Fitness – Stretching

I thought I would blog a little about the value of stretching. I used to stretch a lot in my younger years and always enjoyed it. Back in my teens and early 20’s, before I did my weights workout I would always do a whole body stretch ‘workout’ for 15-20 minutes. I carried on with this stretching routine for years and became quite flexible as a result, but when I suffered a serious lower-back injury in my mid-20’s I stopped stretching as I found it was aggravating my back. Lately, however, in my mid-40’s I’ve been getting back into stretching and am enjoying it and seeing the benefits once again.

There are some great benefits to stretching and staying flexible, especially as you get older. As we age, our muscles become less limber and the range of motion in our joints can decrease. We start to find that ordinary everyday activities and movements – like bending down to put on our shoes, or reaching up to change a light bulb or get a can of beans off the top shelf – seem a lot harder than they were when we were younger. Also, in modern Western society our lifestyles have become much more sedentary over the past 50 years. We now spend a great deal more time sitting down hunched over computer screens or watching TV, and as a result we lose more and more flexibility with each passing year.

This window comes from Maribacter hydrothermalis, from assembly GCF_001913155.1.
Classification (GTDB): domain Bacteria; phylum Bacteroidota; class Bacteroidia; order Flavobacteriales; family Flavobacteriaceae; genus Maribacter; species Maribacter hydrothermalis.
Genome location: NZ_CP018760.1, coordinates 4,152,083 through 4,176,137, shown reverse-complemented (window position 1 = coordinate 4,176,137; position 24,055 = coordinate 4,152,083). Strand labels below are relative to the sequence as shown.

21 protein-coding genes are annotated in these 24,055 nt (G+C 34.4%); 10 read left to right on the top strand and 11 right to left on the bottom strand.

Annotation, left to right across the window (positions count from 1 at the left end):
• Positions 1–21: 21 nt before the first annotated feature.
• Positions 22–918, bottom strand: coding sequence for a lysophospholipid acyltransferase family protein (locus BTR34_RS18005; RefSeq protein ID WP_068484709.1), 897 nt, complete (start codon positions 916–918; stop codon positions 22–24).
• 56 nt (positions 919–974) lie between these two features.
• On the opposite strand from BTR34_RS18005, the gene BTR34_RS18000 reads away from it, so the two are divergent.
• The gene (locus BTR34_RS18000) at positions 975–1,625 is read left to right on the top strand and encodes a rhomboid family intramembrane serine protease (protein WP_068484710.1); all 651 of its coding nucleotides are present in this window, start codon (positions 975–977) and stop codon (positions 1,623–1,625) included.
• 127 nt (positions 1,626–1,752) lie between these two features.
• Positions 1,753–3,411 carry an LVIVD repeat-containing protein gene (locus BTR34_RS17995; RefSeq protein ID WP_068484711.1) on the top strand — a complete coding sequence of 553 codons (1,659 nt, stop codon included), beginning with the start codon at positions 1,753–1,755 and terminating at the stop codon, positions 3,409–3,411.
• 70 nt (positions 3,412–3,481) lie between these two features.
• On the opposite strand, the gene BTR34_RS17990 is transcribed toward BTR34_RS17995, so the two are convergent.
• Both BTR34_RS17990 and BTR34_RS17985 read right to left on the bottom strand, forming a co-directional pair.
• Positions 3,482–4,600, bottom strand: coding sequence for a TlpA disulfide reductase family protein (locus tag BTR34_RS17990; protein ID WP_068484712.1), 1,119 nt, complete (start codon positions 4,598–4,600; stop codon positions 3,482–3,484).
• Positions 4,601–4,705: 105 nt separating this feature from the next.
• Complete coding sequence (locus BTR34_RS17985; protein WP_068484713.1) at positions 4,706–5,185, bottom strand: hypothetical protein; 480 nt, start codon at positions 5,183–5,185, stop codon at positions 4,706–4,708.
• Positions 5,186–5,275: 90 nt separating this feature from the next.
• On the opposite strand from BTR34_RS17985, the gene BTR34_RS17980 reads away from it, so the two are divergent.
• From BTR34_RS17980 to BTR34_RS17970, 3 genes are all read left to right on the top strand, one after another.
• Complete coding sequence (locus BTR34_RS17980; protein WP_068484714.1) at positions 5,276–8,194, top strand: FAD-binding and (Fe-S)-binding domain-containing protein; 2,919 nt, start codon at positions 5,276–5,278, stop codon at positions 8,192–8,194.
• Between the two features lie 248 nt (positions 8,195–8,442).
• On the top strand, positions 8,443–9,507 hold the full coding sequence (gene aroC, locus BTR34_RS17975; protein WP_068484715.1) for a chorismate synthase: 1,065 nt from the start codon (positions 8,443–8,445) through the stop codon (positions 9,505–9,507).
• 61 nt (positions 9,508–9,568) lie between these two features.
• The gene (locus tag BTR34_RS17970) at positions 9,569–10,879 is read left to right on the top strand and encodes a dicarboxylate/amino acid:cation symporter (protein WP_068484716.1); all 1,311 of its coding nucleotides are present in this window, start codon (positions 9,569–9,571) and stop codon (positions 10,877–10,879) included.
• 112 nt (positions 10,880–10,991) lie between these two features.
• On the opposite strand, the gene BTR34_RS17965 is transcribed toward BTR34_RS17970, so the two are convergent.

The great news about stretching is that anyone can stretch regardless of their age or current flexibility level. Many stretches are very simple to perform – and some stretches you can do even while sitting watching TV, working on the computer, or even in bed! Also stretching does not have to involve a huge time commitment, but it will provide you with great results! Some of the benefits you can expect from a regular stretching program are:

  • Increased circulation in the blood to various parts of your body
  • Increased energy levels (resulting from increased circulation)
  • Increased range of movement in your joints
  • Reduced muscle tension
  • Faster recovery after injury
  • You will feel better!!

Here are a few pointers to be aware of as you begin a dedicated stretching program:

1. Be consistent with your stretching routine

Like most things in life, you won’t experience the benefits of stretching unless you consistently stretch! One great thing about stretching compared to aerobic (cardio) or anaerobic (weight-training) exercise is that stretching workouts are usually much shorter – in some cases only a few minutes. Put some stretching times into your weekly calendar and watch yourself improve!

2. Be careful when stretching cold muscles